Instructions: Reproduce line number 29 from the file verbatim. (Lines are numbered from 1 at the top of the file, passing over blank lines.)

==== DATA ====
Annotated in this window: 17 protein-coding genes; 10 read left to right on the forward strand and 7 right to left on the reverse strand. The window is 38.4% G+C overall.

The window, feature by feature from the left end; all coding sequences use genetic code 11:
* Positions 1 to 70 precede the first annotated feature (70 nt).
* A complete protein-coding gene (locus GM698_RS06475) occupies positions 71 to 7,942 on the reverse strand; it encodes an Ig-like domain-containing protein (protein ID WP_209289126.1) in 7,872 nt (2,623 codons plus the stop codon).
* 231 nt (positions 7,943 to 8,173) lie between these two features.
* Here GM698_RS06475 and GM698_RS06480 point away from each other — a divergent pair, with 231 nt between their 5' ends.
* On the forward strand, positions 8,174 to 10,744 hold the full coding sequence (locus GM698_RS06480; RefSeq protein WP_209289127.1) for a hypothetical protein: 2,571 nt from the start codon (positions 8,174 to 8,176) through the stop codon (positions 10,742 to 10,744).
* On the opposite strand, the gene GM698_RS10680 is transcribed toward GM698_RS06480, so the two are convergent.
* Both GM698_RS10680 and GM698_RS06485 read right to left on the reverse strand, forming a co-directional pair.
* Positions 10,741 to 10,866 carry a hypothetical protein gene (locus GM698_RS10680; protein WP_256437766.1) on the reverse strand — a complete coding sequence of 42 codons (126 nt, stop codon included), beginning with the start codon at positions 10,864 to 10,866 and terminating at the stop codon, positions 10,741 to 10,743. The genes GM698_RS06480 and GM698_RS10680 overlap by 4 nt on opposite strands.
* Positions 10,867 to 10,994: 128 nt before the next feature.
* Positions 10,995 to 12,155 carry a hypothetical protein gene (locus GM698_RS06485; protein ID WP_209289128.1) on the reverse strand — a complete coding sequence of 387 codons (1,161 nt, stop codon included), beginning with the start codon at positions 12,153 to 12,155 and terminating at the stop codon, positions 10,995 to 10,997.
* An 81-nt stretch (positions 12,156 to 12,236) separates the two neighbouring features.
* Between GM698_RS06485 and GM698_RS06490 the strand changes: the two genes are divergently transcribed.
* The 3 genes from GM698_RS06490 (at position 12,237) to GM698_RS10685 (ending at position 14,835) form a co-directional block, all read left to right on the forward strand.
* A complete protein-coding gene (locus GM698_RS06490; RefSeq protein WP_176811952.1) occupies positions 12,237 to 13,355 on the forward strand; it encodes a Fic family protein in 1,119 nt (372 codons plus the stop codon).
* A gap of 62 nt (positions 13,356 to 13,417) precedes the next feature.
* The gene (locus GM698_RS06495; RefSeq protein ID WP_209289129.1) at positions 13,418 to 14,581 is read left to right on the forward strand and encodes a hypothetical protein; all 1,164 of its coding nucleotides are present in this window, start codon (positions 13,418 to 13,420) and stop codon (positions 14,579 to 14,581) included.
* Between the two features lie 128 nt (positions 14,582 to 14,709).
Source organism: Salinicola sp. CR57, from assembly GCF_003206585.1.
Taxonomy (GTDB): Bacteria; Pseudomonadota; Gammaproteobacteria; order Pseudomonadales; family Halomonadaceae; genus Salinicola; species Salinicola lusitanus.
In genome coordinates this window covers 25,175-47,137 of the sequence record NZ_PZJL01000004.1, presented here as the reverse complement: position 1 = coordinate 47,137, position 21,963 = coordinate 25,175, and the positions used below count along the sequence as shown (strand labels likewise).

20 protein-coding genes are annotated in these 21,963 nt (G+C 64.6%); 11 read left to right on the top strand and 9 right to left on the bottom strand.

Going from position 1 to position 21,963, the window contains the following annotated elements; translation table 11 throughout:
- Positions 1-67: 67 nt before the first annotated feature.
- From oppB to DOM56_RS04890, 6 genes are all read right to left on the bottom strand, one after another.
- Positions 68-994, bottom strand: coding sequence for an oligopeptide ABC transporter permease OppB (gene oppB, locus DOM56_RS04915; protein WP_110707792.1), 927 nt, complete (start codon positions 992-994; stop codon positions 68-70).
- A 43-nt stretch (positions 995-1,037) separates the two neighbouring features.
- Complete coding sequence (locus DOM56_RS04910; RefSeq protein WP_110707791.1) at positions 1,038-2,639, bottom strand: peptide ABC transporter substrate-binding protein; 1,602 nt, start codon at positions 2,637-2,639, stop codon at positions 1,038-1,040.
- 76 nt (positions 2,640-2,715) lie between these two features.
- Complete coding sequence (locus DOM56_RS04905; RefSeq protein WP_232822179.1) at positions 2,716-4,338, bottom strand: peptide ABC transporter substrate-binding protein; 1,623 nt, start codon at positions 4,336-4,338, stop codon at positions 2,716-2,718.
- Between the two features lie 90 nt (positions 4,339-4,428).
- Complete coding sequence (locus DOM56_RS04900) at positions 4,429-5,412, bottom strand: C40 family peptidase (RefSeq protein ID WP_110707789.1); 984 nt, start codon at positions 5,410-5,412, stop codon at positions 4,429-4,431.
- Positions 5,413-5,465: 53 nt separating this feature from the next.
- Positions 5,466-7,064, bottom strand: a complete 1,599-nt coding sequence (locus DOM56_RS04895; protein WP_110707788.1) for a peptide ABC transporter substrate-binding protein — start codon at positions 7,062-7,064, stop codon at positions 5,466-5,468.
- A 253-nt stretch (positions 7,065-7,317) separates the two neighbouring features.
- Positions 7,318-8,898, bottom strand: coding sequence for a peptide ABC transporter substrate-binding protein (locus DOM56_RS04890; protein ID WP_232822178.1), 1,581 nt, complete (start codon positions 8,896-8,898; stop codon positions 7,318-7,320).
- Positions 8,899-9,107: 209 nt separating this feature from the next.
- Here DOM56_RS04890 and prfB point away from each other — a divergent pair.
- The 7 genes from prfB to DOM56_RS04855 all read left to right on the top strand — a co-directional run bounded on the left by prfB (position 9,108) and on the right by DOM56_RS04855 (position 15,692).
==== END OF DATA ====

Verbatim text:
- Complete coding sequence (locus DOM56_RS04910; RefSeq protein WP_110707791.1) at positions 1,038-2,639, bottom strand: peptide ABC transporter substrate-binding protein; 1,602 nt, start codon at positions 2,637-2,639, stop codon at positions 1,038-1,040.